Truth Claims

Any truth claim supported by correspondence truth tests should be termed a judgment to indicate our willingness to provide justification and to distinguish the claim from an opinion, which is a truth claim for which we can offer no verification or whose verification derives from our virtual circle as a coherence claim (see “Tangled Terms”). Our judgments are the kinds of claims we can support by the five proofs of judgment used to support any correspondence claim mentioned earlier. So what kinds of claims qualify as judgments as opposed to “mere” opinions? It is easy to classify some judgments: scientific hypotheses, laws, and theories; simple conclusions logically based on incontrovertible fact; mathematical theorems and proofs. These all depend on close reasoning and carefully limited experience; the more we can bring to our judgments the more reliable they will prove. Not all judgments are so fastidious though. At some point, we make declarations supported by a single experience, the most questionable authority, or the most amorphous or careless thinking, and so our judgments merge seamlessly into unsubstantiated opinions; therefore without our even noticing it, we make truth claims supported only by our virtual circle and, when questioned, find ourselves reacting defensively or dismissively.

We might wonder where that line should be drawn. Take conceptual knowledge as an example. If correspondence requires us to point to reality and say, “There is my proof,” to what may we point when making truth claims about any concept? Consider justice. We have a huge and weighty system in place to deliver it; two million persons in the U.S. are incarcerated for violating it; lawyers and judges develop expertise to define and extend it; and we all are required to conform our behavior to it. So it might be worthwhile to ask where in reality does it exist? What are we talking about when referencing it? How do we know what it is and isn’t? Now a coherentist “knows” that justice is whatever his experience, beliefs, and values tell him it is, but that would hardly satisfy the jurist or prisoner. The pragmatist airily dismisses the question and considers the judicial codex or cultural value system as the source of justice (see “The Foundations of the Law: an Appetizer”). But the correspondentist claims that justice has real existence, is a standard that we approach yet never master, even to the point of civil disobedience to the positive law we reject in favor of it (see “When Is Civil Disobedience Justified?“). Where does she search for it in the reality we all have access to? Plato’s answer was that we all have some tarnished conception of true justice like a dim memory that nags at us. Aristotle claimed that this concept, like all concepts, is the product of repeated exposure to specific instances that gradually flesh out generalizations. Each imperfect application of the concept produces through logical analysis a conception closer to the “true” meaning of the word as it applies to varying experience. Now this notion might appeal to the coherentist who sees his own experience as unique and personalized, except she also sees reasoning as formed by experience and therefore equally idiosyncratic, private, and closed to analysis. This leaves no room for a universalist and correspondence meaning of the term. So when we say a certain law is unjust, do we reference the coherence or the correspondence meaning of the concept? I would argue that concepts, like the language we invent to articulate them, are real only within the human mind that thinks about such things but also that our minds function so similarly that you and I can have productive conversations about our concepts regardless of their origins, enabling logical analysis and expertise as correspondence proofs of judgment concerning the nature of concepts. This position is called conceptualism, and is distinguished from nominalism, the view that only material things have reality and the poorly named realism, the notion that concepts have real objective existence in a Platonic sense.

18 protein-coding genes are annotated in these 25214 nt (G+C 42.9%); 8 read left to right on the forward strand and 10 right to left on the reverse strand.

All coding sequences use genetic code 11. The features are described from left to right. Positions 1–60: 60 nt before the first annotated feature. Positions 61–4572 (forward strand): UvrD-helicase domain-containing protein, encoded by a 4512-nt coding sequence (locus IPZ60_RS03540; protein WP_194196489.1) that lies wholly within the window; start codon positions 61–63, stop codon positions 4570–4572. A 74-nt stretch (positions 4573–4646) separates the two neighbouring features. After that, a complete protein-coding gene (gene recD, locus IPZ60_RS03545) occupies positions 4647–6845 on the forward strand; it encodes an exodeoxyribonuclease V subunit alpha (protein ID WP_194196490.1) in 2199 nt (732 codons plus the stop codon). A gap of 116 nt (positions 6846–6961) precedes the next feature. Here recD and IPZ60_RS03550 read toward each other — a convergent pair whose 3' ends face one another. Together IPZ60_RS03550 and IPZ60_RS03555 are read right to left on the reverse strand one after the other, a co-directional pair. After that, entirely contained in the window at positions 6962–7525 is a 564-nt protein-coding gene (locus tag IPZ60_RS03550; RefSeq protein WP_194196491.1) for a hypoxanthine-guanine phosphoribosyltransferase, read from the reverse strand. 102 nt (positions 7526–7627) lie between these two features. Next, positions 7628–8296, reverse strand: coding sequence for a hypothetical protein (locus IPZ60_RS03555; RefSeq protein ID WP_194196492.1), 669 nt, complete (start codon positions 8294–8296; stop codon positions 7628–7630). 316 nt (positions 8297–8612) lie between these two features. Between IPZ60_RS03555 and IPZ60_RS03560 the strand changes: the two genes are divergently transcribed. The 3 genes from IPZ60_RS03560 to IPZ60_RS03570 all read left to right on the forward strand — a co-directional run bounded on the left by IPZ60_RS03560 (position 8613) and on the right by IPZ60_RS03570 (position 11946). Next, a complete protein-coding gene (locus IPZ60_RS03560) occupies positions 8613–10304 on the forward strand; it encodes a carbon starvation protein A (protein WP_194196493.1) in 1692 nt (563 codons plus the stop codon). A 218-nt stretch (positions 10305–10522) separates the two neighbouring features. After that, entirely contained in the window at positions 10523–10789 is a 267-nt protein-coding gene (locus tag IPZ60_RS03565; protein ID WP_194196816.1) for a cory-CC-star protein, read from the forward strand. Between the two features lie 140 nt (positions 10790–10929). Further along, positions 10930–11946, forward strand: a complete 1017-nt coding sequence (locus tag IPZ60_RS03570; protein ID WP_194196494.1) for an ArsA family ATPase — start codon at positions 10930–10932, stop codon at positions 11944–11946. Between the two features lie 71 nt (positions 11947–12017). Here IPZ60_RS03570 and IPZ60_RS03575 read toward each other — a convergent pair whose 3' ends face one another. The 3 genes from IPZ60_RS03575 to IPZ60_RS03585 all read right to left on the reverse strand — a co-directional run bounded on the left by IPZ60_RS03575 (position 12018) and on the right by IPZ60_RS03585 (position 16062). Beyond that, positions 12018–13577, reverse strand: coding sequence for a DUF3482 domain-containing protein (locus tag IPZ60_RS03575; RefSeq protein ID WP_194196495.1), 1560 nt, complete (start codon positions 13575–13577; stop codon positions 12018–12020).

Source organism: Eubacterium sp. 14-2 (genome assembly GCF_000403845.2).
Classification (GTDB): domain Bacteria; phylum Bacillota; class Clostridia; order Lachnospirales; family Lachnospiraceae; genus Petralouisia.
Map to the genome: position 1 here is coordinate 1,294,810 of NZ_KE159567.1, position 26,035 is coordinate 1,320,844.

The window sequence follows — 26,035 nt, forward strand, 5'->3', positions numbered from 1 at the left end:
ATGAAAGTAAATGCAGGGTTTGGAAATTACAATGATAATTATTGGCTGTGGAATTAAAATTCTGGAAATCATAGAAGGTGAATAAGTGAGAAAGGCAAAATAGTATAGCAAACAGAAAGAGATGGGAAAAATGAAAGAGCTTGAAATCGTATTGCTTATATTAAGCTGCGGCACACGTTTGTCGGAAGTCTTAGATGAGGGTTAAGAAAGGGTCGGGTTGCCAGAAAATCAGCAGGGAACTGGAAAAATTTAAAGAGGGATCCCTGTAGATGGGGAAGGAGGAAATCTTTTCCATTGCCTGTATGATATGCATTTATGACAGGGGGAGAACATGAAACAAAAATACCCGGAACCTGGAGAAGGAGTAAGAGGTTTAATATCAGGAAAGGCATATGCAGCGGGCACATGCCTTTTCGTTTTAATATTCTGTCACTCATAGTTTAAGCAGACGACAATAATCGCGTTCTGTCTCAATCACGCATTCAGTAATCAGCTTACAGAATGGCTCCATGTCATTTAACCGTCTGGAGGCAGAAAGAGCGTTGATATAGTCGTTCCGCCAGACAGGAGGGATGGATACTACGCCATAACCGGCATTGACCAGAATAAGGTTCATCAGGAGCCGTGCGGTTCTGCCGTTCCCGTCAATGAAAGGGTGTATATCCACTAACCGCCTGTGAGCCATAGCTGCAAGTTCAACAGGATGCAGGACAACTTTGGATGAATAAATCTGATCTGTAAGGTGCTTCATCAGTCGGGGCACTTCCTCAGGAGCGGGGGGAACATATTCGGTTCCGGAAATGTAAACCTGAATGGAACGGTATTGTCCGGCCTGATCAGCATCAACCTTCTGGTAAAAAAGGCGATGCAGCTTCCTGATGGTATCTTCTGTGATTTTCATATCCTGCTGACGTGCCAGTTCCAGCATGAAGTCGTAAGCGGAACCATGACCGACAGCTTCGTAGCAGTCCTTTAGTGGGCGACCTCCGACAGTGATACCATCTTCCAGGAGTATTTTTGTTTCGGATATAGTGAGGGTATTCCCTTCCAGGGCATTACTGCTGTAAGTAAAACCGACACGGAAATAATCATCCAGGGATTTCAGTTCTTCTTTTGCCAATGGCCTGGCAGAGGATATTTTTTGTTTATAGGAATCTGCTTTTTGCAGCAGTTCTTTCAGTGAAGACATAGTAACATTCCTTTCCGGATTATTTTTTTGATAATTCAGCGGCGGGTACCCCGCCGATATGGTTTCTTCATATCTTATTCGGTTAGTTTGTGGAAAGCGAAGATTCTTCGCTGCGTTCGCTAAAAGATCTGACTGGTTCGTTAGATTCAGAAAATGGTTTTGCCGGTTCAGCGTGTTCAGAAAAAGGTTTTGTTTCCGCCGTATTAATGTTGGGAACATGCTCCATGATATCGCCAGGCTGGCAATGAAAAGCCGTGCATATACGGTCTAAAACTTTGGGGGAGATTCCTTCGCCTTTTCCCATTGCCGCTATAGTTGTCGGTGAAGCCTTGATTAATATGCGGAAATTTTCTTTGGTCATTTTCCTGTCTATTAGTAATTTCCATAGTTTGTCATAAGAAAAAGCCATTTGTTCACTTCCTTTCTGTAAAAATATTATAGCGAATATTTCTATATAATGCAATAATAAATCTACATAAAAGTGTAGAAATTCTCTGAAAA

We also hold our beliefs to be true, though should we think them “true to me,” we may trust that they are rooted in coherence rather than correspondence. So corrupted has our understanding of warrant become in this postmodern age that a person may find nothing irrational in claiming her belief in an afterlife is “true to me.” What does such a truth claim signify? Does it mean that only the speaker will partake in the afterlife? Or is it more likely to mean that the speaker is making a correspondence claim (an afterlife exists in the reality we all share) with only a coherentist warrant? Can beliefs boast of any other kind ( see “Can Belief Be Knowledge?“) People believe all kinds of things, of course, but the proper use of the term expresses a preference that potentially corrupts the judgment necessary to determine prooof before preference can be exercised. How could reality be determined so as to structure preference if it is already warped by a preference that should properly follow rather than direct it?